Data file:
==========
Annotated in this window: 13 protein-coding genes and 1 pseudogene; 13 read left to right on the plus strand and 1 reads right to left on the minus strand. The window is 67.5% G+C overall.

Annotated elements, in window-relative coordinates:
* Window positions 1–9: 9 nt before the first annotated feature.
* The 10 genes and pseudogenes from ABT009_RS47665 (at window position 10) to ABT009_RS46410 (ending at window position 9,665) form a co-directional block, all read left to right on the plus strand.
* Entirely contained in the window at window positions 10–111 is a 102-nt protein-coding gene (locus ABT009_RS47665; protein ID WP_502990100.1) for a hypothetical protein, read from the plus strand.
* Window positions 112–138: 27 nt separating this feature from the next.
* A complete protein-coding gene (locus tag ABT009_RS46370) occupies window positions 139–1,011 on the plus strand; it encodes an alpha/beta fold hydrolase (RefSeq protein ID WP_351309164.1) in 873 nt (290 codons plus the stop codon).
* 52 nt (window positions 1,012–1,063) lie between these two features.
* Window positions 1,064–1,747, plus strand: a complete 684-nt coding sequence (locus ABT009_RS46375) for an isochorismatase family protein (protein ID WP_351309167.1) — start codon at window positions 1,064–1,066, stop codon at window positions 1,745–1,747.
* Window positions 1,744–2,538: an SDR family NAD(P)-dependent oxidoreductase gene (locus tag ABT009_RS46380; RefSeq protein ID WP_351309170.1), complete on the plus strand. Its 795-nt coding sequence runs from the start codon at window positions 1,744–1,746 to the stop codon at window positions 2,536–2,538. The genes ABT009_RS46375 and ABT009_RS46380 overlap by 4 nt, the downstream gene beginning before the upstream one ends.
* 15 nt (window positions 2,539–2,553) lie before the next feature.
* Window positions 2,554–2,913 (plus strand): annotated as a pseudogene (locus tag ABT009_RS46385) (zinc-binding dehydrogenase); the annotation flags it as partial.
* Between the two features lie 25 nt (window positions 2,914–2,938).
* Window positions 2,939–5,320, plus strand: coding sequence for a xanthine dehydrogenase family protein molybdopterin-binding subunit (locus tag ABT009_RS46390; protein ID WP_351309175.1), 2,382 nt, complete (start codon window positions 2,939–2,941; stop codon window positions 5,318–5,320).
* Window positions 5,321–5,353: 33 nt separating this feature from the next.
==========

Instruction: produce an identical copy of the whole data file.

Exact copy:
Annotated in this window: 13 protein-coding genes and 1 pseudogene; 13 read left to right on the plus strand and 1 reads right to left on the minus strand. The window is 67.5% G+C overall.

Annotated elements, in window-relative coordinates:
* Window positions 1–9: 9 nt before the first annotated feature.
* The 10 genes and pseudogenes from ABT009_RS47665 (at window position 10) to ABT009_RS46410 (ending at window position 9,665) form a co-directional block, all read left to right on the plus strand.
* Entirely contained in the window at window positions 10–111 is a 102-nt protein-coding gene (locus ABT009_RS47665; protein ID WP_502990100.1) for a hypothetical protein, read from the plus strand.
* Window positions 112–138: 27 nt separating this feature from the next.
* A complete protein-coding gene (locus tag ABT009_RS46370) occupies window positions 139–1,011 on the plus strand; it encodes an alpha/beta fold hydrolase (RefSeq protein ID WP_351309164.1) in 873 nt (290 codons plus the stop codon).
* 52 nt (window positions 1,012–1,063) lie between these two features.
* Window positions 1,064–1,747, plus strand: a complete 684-nt coding sequence (locus ABT009_RS46375) for an isochorismatase family protein (protein ID WP_351309167.1) — start codon at window positions 1,064–1,066, stop codon at window positions 1,745–1,747.
* Window positions 1,744–2,538: an SDR family NAD(P)-dependent oxidoreductase gene (locus tag ABT009_RS46380; RefSeq protein ID WP_351309170.1), complete on the plus strand. Its 795-nt coding sequence runs from the start codon at window positions 1,744–1,746 to the stop codon at window positions 2,536–2,538. The genes ABT009_RS46375 and ABT009_RS46380 overlap by 4 nt, the downstream gene beginning before the upstream one ends.
* 15 nt (window positions 2,539–2,553) lie before the next feature.
* Window positions 2,554–2,913 (plus strand): annotated as a pseudogene (locus tag ABT009_RS46385) (zinc-binding dehydrogenase); the annotation flags it as partial.
* Between the two features lie 25 nt (window positions 2,914–2,938).
* Window positions 2,939–5,320, plus strand: coding sequence for a xanthine dehydrogenase family protein molybdopterin-binding subunit (locus tag ABT009_RS46390; protein ID WP_351309175.1), 2,382 nt, complete (start codon window positions 2,939–2,941; stop codon window positions 5,318–5,320).
* Window positions 5,321–5,353: 33 nt separating this feature from the next.